To Love God is to Love Our Immigrant Neighbors
"We believe the scriptures are God's revelation to humankind (complete, inspired, inerrant, and infallible); the supreme and final authority in testing all claims about what is true and what is right; and therefore, possessing of authority for the total well-being of humankind."
The above, or a similar statement, is often the first article in an evangelical church or organization's statement of beliefs. It is the foundation on which all other articles and declarations of faith are built. There is much packed into this statement of belief, but for those of us who identify ourselves as 'evangelicals,' it simply communicates that the Bible has authority in and over our lives.
However, what is affirmed in the mind should also be borne out in action. If the above statement is truly a core belief, as many Christians across our country proclaim, it should consistently motivate our behaviors. What we believe should directly lead to action. James drives this point home when he challenges us to action: "Be doers of the word, and not merely hearers who deceive themselves" (James 1:22). True belief and action are inseparable, yet too often there is a gap between proclamation and application. Those outside the Church look on and correctly identify this as hypocrisy.
We believe this same tragic gap exists in the overall Christian response to the immigrant and the immigration system in the United States.
The Old Testament, through its declaration of God's heart for immigrants, laws concerning the treatment and inclusion of immigrants, and the description of Israel's history and identity as immigrants themselves, is clearly "pro-immigrant" in its instruction and example. Immigrants, along with widows, orphans, and the poor, were identified as vulnerable in Hebrew society and were often highlighted as being of special concern to God.
It is in Jesus, though, that we find the fullest expression of God's image, and consequently, the truest paradigm for us to follow. In Jesus, we find the fullness of God embodied in a human being (Col. 2:9). And when asked what the greatest commandment was, Jesus answered:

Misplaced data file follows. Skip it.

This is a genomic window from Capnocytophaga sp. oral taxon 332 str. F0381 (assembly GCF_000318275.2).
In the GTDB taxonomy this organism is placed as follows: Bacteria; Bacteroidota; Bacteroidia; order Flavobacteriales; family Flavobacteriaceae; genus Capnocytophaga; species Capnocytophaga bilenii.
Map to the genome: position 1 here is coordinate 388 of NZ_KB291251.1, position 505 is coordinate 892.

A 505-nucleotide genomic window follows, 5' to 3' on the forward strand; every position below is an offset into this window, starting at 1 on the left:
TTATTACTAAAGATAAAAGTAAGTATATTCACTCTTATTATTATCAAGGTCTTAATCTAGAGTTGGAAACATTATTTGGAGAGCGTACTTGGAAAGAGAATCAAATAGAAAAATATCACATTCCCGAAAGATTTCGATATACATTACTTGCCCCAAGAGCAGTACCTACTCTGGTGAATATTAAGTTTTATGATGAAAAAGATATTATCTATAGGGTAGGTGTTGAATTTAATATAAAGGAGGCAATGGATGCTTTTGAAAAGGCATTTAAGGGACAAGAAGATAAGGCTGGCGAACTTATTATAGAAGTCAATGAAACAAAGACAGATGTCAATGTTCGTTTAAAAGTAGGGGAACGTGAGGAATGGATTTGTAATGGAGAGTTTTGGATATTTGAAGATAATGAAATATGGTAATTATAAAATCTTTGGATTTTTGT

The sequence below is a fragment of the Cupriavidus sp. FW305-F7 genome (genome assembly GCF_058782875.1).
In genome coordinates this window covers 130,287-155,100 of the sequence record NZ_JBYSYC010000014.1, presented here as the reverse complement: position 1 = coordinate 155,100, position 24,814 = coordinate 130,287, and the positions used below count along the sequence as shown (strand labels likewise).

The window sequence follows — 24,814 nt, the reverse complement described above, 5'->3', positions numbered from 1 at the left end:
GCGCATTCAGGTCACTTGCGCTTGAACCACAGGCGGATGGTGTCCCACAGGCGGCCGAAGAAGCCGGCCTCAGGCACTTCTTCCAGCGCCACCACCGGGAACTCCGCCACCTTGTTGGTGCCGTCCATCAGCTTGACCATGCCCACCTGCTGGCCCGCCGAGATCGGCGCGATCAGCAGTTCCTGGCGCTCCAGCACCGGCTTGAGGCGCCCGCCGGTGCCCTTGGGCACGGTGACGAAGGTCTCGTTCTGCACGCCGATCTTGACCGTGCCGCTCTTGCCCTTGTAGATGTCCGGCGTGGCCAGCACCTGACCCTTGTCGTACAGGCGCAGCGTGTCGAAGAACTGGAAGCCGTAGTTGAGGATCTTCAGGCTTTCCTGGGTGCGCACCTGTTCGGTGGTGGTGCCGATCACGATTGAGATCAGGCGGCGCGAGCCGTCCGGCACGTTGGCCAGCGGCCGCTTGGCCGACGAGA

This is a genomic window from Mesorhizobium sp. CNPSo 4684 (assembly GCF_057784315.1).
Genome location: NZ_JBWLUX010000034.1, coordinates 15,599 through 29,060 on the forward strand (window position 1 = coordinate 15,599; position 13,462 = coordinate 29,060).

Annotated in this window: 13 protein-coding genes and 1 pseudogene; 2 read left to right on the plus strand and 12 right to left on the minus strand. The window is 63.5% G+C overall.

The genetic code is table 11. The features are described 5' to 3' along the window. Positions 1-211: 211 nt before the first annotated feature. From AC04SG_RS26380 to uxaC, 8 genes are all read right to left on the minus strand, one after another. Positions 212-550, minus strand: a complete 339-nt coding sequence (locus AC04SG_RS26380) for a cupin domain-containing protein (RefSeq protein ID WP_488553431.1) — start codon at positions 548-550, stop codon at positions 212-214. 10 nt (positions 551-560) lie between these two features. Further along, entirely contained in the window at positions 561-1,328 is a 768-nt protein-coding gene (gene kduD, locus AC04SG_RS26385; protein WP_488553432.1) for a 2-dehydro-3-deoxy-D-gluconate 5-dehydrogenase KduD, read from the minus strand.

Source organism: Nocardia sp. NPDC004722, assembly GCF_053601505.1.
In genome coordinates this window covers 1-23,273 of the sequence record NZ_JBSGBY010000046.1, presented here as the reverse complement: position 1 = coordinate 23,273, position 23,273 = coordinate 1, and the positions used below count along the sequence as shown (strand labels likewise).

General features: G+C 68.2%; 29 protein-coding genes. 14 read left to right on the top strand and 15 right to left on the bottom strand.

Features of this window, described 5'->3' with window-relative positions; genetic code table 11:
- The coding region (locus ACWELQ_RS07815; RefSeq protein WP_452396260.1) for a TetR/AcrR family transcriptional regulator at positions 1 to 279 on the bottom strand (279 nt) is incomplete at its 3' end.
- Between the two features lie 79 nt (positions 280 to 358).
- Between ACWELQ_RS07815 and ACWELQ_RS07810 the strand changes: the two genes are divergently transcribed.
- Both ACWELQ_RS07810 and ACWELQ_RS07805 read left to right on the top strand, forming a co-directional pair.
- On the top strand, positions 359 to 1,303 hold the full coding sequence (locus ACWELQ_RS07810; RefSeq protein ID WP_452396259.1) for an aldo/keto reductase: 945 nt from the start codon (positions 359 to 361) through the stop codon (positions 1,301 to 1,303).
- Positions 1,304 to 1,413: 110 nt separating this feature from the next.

'You shall love the Lord your God with all your heart, and with all your soul, and with all your mind.' This is the greatest and first commandment. And a second is like it: 'You shall love your neighbor as yourself.' On these two commandments hang all the law and the prophets. (Matthew 22:37-40)
The two, it appears, are inseparable.
When we consider our current immigration system, we find the insistence that the law must take priority over all else very troubling. In no way are we condoning the disregard or disrespect of our laws or the authorities who enforce them. But when laws are unjust and unreasonable, and contribute to a broken system that marginalizes and exploits human beings, we must readily advocate for the implementation of just, reasonable, and humane laws -- laws that stand in line with a holistic biblical perspective.
As followers of Christ, it is our responsibility to ascertain carefully the true intent and meaning of scripture -- both Old and New Testaments -- and recognize that the proper application of our beliefs is a constant challenge. In regards to the immigrant and our broken immigration system, we must act. If our core belief truly is that scripture possesses the authority for the total well-being of all humankind, we must take action in love for our neighbor, the immigrant, just as we would for ourselves. For it is in our love for our neighbor that we show our love for God.
Britt Fuller is an Intercultural Studies graduate from Moody Theological Seminary. He is passionate about seeing evangelical churches embrace the immigrants in their community and use their voice to help achieve structural change. Read more at his blog.